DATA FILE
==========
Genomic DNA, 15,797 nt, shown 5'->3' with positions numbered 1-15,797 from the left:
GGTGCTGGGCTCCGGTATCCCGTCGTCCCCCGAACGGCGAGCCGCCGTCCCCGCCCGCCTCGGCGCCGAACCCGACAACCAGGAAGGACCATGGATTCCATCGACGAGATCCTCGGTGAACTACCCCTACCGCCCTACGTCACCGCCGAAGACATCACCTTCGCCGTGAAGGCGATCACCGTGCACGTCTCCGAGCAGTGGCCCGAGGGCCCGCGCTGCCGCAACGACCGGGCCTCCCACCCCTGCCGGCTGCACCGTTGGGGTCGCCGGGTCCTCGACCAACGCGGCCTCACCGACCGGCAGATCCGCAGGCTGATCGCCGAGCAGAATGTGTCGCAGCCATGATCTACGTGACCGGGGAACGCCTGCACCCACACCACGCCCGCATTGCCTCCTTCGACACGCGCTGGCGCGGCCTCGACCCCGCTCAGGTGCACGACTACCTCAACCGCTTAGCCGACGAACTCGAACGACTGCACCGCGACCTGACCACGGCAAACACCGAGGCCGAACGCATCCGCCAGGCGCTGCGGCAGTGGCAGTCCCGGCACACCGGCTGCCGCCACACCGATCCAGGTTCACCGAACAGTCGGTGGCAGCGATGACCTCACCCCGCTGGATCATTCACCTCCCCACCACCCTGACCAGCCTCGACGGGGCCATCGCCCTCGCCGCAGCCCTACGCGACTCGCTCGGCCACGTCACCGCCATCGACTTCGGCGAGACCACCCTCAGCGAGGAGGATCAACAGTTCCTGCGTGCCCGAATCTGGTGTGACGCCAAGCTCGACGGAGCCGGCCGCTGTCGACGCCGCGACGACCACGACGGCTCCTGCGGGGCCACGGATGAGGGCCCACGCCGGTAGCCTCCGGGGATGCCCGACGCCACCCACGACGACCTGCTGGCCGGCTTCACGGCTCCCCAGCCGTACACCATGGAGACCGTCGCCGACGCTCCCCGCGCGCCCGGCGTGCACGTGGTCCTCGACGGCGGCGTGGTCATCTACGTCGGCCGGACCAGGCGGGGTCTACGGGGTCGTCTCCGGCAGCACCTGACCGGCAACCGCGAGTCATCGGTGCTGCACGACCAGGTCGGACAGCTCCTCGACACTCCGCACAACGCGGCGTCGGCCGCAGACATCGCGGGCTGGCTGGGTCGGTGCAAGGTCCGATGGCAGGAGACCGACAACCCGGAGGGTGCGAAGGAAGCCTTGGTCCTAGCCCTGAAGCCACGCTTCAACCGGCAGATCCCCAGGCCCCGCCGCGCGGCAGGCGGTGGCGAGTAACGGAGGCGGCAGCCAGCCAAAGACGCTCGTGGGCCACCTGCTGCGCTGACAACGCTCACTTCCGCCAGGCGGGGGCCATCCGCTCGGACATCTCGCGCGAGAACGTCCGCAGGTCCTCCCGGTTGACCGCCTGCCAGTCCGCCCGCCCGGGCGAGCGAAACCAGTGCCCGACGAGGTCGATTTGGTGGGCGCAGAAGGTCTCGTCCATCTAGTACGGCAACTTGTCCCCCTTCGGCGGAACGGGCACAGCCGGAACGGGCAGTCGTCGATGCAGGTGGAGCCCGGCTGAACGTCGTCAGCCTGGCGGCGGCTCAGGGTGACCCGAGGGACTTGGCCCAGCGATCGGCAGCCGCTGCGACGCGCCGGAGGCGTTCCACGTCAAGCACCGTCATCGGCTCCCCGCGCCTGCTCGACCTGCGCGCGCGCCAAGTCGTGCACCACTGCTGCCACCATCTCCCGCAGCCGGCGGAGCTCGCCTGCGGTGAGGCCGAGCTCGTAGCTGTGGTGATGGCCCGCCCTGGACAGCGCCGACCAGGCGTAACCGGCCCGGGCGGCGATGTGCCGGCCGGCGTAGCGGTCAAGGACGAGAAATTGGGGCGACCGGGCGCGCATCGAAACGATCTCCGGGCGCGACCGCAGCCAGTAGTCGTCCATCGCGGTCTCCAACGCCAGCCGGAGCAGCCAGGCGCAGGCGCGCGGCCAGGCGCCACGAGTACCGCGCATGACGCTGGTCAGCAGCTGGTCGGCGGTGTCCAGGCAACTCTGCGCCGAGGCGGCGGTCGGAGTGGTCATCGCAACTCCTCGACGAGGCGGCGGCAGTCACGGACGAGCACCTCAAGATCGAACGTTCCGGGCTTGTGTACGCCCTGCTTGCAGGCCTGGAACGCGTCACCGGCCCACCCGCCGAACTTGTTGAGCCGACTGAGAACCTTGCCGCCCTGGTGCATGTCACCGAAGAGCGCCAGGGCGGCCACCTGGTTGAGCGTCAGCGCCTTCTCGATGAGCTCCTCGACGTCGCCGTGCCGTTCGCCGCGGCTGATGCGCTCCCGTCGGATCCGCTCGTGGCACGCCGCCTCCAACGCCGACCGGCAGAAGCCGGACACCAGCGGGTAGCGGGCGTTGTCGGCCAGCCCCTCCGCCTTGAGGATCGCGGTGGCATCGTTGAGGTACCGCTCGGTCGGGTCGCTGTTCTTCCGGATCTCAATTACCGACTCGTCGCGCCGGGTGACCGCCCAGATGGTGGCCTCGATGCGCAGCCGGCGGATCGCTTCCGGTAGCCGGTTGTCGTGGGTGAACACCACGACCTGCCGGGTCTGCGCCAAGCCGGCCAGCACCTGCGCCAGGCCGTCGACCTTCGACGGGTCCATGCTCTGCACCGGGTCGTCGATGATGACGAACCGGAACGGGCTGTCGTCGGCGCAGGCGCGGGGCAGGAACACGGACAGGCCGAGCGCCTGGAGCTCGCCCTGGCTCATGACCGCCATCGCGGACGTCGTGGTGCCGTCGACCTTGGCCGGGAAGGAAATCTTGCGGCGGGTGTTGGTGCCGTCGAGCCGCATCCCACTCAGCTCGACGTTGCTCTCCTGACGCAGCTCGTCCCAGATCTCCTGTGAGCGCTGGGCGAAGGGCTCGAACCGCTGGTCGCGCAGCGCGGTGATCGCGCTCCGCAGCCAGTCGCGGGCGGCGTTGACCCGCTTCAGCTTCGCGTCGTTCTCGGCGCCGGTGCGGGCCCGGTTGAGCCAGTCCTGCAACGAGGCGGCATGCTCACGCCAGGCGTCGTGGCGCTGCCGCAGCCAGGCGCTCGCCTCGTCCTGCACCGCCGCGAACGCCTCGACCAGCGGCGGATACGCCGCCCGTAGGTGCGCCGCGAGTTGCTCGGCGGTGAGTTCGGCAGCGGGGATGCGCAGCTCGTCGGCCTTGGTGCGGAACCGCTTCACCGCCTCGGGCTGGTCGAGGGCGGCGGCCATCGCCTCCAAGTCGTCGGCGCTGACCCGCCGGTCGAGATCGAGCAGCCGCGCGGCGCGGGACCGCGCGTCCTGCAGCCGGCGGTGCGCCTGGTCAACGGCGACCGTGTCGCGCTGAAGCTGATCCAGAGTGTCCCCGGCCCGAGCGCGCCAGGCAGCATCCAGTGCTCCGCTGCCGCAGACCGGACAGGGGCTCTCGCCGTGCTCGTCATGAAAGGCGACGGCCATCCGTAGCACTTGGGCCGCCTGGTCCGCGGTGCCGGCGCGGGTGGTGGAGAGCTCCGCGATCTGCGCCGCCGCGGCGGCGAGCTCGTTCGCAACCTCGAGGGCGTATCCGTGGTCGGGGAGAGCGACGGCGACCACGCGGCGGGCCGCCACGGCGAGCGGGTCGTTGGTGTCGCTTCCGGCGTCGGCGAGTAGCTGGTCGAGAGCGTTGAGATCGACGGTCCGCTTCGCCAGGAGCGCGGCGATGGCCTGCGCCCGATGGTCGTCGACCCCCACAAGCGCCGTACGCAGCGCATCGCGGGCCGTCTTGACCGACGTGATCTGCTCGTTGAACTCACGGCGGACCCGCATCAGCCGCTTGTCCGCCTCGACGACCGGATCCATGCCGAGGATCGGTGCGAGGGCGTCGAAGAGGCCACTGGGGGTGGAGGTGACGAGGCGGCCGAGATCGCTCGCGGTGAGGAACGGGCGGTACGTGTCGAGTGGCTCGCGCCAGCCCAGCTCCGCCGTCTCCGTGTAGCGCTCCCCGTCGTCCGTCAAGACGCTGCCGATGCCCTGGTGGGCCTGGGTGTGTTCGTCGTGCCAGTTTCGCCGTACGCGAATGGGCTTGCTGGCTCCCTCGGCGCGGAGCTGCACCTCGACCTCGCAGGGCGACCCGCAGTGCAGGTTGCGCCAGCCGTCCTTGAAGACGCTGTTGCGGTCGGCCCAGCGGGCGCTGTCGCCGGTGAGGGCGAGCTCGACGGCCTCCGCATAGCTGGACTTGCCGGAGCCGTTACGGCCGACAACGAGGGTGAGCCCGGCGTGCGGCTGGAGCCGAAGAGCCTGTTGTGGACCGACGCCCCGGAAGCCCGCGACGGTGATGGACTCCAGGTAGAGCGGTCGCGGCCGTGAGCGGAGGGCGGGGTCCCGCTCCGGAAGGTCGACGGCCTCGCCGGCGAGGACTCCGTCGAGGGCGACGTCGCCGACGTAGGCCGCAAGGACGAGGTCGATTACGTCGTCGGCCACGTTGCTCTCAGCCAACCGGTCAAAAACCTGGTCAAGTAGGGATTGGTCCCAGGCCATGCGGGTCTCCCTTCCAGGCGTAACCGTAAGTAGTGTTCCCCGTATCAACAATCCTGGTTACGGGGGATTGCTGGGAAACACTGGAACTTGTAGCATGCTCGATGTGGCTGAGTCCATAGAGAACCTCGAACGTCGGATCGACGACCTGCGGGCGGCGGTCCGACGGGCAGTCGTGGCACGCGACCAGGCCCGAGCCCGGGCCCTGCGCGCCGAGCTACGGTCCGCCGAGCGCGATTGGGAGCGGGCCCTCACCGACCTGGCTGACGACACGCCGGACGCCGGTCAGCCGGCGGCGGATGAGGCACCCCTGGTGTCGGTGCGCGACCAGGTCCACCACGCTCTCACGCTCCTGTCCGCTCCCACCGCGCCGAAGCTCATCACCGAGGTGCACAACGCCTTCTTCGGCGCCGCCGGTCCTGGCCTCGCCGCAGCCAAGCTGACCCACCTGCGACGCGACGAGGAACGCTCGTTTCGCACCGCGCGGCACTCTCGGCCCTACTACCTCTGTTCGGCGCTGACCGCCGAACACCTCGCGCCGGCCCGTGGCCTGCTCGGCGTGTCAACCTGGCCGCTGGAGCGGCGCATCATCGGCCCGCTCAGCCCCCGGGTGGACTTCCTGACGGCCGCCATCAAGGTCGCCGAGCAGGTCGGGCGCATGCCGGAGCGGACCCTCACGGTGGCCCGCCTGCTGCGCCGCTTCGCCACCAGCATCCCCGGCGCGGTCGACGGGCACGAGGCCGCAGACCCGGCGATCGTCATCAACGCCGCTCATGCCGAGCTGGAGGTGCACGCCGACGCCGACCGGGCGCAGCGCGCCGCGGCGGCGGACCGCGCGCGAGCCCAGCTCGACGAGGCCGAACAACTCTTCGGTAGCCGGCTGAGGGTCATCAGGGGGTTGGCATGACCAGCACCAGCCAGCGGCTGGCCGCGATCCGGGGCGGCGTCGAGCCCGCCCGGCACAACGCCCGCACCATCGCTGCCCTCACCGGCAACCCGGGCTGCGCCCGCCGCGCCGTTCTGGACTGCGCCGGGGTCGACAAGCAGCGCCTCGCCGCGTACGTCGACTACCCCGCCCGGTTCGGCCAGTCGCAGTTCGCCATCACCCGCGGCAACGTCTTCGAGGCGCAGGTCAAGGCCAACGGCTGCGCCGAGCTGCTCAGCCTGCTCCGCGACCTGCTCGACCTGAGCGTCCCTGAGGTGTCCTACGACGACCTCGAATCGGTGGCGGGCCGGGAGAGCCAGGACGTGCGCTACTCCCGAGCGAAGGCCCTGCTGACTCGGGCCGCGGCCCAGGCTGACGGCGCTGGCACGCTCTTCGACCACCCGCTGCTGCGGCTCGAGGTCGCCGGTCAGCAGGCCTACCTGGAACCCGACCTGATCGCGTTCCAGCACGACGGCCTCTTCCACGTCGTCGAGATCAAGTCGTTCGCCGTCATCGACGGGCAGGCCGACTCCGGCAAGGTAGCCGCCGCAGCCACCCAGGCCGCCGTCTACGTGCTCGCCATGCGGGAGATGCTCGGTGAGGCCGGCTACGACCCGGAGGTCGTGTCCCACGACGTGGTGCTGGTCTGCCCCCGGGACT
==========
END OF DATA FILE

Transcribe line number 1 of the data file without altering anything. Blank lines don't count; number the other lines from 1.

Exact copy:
Genomic DNA, 15,797 nt, shown 5'->3' with positions numbered 1-15,797 from the left: